Now look at Fisher in the video above. In the first game Sam is already an old man. He’s got the greying hair and grizzly voice that lets us know he’s been sneaking around for a long time. He’s not the most agile of men that we played as in that generation, and that’s the point. He didn’t need to be able to sprint around. He didn’t need to know parkour. He got along just fine by being a sneaky old bastard.
Then in Blacklist, the most recent game, we’ve got Sam Fisher running around like a man 30 years his junior. Blacklist was something of a weird one. It didn’t have Ironside doing Sam’s voice, and the character model was… just wrong. He was made to look younger but he ended up looking like he’d been smacked in the face with the flattest shovel on Earth. And he acted younger, too, and he was doing things you wouldn’t have imagined in the OG Splinter Cell. While it was great for gameplay, it didn’t really aid in keeping the game’s story from being forgettable and, ultimately, it changed Sam as character. See where I’m going with this?
Now, here’s where Splinter Cell can take a few leaves out of the Die Hard book, and maybe re-print a few from the original Splinter Cell. Yes, I know that these ramblings are just ramblings and that they’re very unlikley to happen, but it’s a nice little topic for discussion anyway. I highly doubt someone at Ubisoft is reading this and saying “hmm, Boss? You there? Chris from Pure PlayStation has a few ideas. Might be worth taking a few notes.”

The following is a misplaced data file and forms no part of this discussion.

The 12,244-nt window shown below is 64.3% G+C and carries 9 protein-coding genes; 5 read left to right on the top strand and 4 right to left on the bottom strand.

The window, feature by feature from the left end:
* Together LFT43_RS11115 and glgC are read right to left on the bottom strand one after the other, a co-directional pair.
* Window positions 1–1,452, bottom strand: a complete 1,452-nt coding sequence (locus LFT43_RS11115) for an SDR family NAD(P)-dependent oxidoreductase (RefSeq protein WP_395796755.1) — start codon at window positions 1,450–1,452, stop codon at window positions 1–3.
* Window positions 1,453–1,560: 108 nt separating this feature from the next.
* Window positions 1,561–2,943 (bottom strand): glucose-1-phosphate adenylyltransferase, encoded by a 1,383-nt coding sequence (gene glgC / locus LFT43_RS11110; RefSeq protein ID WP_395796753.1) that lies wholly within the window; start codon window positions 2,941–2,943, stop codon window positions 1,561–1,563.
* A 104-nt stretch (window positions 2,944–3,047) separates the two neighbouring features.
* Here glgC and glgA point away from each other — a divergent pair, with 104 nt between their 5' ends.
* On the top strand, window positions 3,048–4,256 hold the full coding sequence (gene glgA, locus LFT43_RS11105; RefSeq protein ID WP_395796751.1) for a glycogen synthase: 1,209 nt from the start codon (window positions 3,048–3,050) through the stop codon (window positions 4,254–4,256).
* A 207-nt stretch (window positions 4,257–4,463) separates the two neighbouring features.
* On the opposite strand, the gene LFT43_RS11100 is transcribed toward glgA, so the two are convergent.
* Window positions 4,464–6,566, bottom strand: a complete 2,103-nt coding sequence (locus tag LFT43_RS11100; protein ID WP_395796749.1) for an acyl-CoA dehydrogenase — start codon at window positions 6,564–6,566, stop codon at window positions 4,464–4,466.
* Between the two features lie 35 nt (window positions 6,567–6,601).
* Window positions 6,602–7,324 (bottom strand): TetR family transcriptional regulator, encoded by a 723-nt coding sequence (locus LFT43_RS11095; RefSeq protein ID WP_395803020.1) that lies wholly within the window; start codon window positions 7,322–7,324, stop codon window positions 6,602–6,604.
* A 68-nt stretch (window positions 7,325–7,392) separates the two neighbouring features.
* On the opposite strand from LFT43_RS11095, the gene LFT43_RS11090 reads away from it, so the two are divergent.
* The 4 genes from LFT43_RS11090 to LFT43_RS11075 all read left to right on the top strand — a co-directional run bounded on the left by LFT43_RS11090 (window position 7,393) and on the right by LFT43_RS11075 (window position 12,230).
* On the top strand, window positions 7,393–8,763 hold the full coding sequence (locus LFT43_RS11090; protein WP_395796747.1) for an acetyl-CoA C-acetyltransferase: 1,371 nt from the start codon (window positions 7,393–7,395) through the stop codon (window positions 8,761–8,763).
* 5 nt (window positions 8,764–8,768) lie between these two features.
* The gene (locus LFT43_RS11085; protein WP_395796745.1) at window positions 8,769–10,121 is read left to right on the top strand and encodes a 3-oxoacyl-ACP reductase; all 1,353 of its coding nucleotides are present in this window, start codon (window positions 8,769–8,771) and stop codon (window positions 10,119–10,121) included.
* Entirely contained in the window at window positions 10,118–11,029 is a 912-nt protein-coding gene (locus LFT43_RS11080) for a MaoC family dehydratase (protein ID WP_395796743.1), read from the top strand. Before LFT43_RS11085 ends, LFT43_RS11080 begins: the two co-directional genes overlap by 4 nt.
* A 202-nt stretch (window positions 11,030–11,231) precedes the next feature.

Not happening, but here’s what I’d do.
Take Sam Fisher’s magic powers away and make him human again.
Blacklist was supposed to be taking Sam back to his roots, but that was kind of optional. To appeal to a wider audience, Ubisoft had to allow players to treat the game like a third-person cover shooter if they wanted to. This was a problem for me because I’m a lazy shit. Rather than try again when my sneak approach failed, I’d just go with the flow and pop in and out of cover while shooting bad guys like in every other third-person shooter. The beauty behind the original Splinter Cell was that it demanded you to think. If you failed, tough shit, run it again and try not to Jeff it up next time. You could be sat in one area for an hour trying to figure out how to remain undetected and undead; Splinter Cell didn’t have any of that magic, regenerating health back in the day, and one freaked out guard would often be the end of your run. Remind you of a certain New York cop?
In Die Hard, McClane had to be sneaky. He had the opportunity to pop the head honcho while he was getting cosy up in the air ducts, but he didn’t. If that was a modern-day video game scene, I guarantee that you’d be blasting holes in everything, not writing down intelligence on your forearm.
Only in the most exceptional circumstances does McClane fire his gun/s. It’s a life-and-death moment that will surely cost him something. In every shootout he’s in, there’s a price to be paid. When he takes out the bruder, he gains a machine gun but he gives away his existence, thereby partly losing his element of surprise advantage (granted, not much shooting happened in this scene, but… shut up). When he then kills Heinrich and Marco who are sent to look for him, he lobs Marco out of the window which prompts the L.A.P.D S.W.A.T team to show up. Not long after that, innocent policemen are being blown to hell with a rocket launcher.
McClane’s next shootout with Gruber, Karl, Fritz, and Franco costs him his mobility; he has to run over broken glass to escape the bad odds he ended up against. He bleeds heavily and seemingly comes to terms with the fact he might die, and in the process he has put his wife’s life in danger (there’s a photo of him in Holly’s office). Actions have consequences in Die Hard land. In Blacklist, you can take a few bullets, hide for a moment, then go back to shooting everyone dead before doing some cool parkour shit and collecting points. A stark contrast between the new-age Sam Fisher and the one that always sounded like he’d been on the piss before missions.
The story needs to stand up in today’s world.